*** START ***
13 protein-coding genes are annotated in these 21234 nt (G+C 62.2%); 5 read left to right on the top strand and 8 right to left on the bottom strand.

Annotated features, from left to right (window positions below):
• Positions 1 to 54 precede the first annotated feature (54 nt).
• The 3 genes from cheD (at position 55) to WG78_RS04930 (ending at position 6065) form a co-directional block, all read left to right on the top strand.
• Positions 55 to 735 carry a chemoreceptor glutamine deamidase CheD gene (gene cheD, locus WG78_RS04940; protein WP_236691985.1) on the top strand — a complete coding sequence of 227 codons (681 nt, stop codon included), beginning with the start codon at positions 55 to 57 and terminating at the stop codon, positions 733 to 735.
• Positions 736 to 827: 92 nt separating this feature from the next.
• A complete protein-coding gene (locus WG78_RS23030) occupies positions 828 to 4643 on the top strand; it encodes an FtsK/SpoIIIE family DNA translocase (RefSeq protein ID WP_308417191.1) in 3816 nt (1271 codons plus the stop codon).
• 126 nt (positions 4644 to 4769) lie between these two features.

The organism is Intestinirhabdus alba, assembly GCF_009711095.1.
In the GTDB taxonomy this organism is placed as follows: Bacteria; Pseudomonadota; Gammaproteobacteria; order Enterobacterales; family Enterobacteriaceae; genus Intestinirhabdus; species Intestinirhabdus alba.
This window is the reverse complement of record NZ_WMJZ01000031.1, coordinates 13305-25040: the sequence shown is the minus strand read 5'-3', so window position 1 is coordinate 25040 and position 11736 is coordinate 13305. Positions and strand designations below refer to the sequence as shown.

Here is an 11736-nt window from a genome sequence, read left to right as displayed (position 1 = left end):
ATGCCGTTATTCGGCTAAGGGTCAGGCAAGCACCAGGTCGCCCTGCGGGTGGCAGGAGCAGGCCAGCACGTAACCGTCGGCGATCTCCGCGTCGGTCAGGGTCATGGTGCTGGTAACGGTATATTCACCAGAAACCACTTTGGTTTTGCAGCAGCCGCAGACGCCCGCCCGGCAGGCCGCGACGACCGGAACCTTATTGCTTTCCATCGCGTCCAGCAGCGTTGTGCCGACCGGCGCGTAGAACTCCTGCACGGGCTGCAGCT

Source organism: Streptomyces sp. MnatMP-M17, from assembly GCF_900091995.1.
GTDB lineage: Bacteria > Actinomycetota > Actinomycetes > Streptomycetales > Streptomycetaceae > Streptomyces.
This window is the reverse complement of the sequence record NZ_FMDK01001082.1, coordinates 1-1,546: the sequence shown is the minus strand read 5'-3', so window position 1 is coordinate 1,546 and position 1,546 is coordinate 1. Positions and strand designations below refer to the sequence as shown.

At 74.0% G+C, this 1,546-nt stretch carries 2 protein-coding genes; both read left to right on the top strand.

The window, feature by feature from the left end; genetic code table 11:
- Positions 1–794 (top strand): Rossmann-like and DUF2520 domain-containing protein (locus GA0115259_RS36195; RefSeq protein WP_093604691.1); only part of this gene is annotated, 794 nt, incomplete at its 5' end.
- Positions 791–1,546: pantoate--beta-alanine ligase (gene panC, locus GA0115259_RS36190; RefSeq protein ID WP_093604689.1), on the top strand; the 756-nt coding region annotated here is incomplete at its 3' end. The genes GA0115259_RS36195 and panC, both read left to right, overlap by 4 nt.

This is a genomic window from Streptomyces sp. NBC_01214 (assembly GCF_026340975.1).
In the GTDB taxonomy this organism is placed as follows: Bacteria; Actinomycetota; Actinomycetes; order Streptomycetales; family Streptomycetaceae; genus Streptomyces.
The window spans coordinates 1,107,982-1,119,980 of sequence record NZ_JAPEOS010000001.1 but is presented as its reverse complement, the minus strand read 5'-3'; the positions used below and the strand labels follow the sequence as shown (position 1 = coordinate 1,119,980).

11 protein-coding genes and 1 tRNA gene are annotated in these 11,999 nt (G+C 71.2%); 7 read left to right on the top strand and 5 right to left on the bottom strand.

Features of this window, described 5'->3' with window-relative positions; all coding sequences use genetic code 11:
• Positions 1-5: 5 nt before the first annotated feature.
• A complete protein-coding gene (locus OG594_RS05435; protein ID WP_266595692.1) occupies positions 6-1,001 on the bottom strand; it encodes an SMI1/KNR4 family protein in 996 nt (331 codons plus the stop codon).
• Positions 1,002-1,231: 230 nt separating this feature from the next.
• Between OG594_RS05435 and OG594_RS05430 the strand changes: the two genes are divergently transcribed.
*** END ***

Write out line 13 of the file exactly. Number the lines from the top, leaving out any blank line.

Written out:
ATGCCGTTATTCGGCTAAGGGTCAGGCAAGCACCAGGTCGCCCTGCGGGTGGCAGGAGCAGGCCAGCACGTAACCGTCGGCGATCTCCGCGTCGGTCAGGGTCATGGTGCTGGTAACGGTATATTCACCAGAAACCACTTTGGTTTTGCAGCAGCCGCAGACGCCCGCCCGGCAGGCCGCGACGACCGGAACCTTATTGCTTTCCATCGCGTCCAGCAGCGTTGTGCCGACCGGCGCGTAGAACTCCTGCACGGGCTGCAGCT